Walking into Sign with Me, a soup cafe in Tokyo, customers are greeted not by the typical irasshaimase shouts of welcome, but sign language and gestures from the courteous staff.

The cafe’s hearing-impaired owner, Masahiro Yanagi, 43, used to be a facilitator for hiring disabled people at large corporations. He recalled how often hearing-impaired people would quit after being unable to participate in casual conversations or discussions, or finding it difficult to communicate about work issues or share in a consensus when problems arise.

“Perhaps we can create a (business) model in which people who can hear are welcomed into the world of those who cannot,” Yanagi thought before opening the eatery in December 2011.

He wanted to build a sustainable business without relying on public subsidies or other forms of financial assistance, and took hints from successful Indian and Chinese restaurants that were doing well even though all their staff were not fluent in Japanese.

“Taste has the power to surpass bias and prejudice,” Yanagi said.

Among the companies Yanagi approached in search of a franchise contract, the president of Soup & Innovation Co., which operates soup bars nationwide, agreed to supply recipes and products as well as provide management guidance.

“It would be a waste to have such highly capable and talented people engage only in menial tasks,” said Yasushi Muroga, the Nagano-based company’s president.

Now in its fifth year in business, about 90 percent of the customers at Sign with Me are people without disabilities. While some may appear perplexed on their first visit, many felt a refreshing novelty in the use of sign language, which is the main language used by the staff and its patrons.

“As Japan has become so developed that there is little room left for new stimulation, we see people who actually seek barriers. This is thus a concept of ‘barrier value,’ ” Yanagi said, referring to the idea of creating value from one’s disability.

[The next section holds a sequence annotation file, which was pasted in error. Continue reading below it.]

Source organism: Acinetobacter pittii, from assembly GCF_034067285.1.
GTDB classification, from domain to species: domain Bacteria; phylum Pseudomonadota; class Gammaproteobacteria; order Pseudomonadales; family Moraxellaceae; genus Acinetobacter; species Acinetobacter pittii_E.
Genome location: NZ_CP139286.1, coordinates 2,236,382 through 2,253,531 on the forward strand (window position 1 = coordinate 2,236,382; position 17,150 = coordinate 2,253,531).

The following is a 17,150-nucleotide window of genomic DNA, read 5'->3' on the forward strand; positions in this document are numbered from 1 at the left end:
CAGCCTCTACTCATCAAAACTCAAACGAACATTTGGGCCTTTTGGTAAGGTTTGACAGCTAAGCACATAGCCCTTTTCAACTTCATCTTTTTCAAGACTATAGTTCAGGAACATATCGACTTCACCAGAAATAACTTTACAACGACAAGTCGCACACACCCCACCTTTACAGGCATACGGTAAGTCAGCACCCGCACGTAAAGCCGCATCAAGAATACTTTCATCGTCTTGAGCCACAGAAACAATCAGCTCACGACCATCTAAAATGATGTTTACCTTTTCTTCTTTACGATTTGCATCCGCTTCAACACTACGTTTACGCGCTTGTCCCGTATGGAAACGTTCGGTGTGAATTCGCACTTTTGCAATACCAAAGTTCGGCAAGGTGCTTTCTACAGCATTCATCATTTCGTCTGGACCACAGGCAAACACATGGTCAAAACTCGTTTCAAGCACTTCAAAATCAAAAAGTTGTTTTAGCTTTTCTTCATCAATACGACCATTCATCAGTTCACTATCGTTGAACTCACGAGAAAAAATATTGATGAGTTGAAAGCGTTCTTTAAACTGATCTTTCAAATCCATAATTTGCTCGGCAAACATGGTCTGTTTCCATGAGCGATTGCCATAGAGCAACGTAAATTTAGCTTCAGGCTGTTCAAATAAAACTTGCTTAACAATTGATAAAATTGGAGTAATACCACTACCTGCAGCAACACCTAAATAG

Similarly, another successful operation run by people with disabilities is Machiya Cafe Sawasawa in Kyoto, where 15 visually impaired employees, including some who are totally blind, wait on customers.

The place was initially a venue for the visually impaired. In 2013, with subsidies from local authorities and other sources, it turned into a business to support the employment of the disabled and has since become a cafe frequented by tourists and area residents.

“I used to feel it was a great bother to venture outside, but now it is a delight to come here four days a week,” 65-year-old Setsuko Goto, whose vision was compromised by illness, said with a smile.

Thanks to special devices, including measuring devices that speak, even the blind can serve up a perfect cup of coffee.

The cafe’s director is Junya Kanamori, 24, who lost vision in his right eye as a university student. “People tend to immediately think of the visually impaired as masseuses and masseurs,” Kanamori said. “We want to show that with innovation and planning, it is possible to broaden the fields they can work in and hopefully lead to regular employment.”

New legislation along with a revised law to take effect from April will prohibit discrimination based on disabilities. Employers will also be required to make necessary arrangements in response to requests from disabled employees to enable them to fully demonstrate their capabilities.

“Corporations tend to stereotype those with disabilities, deciding that they are suitable for certain types of work and incapable of certain other tasks,” said Eiko Mizuno, a senior research fellow at Dai-ichi Life Research Institute.

“I hope (companies) will take the existence of these cafes as a reference and contemplate workplace development from a new perspective,” Mizuno said.

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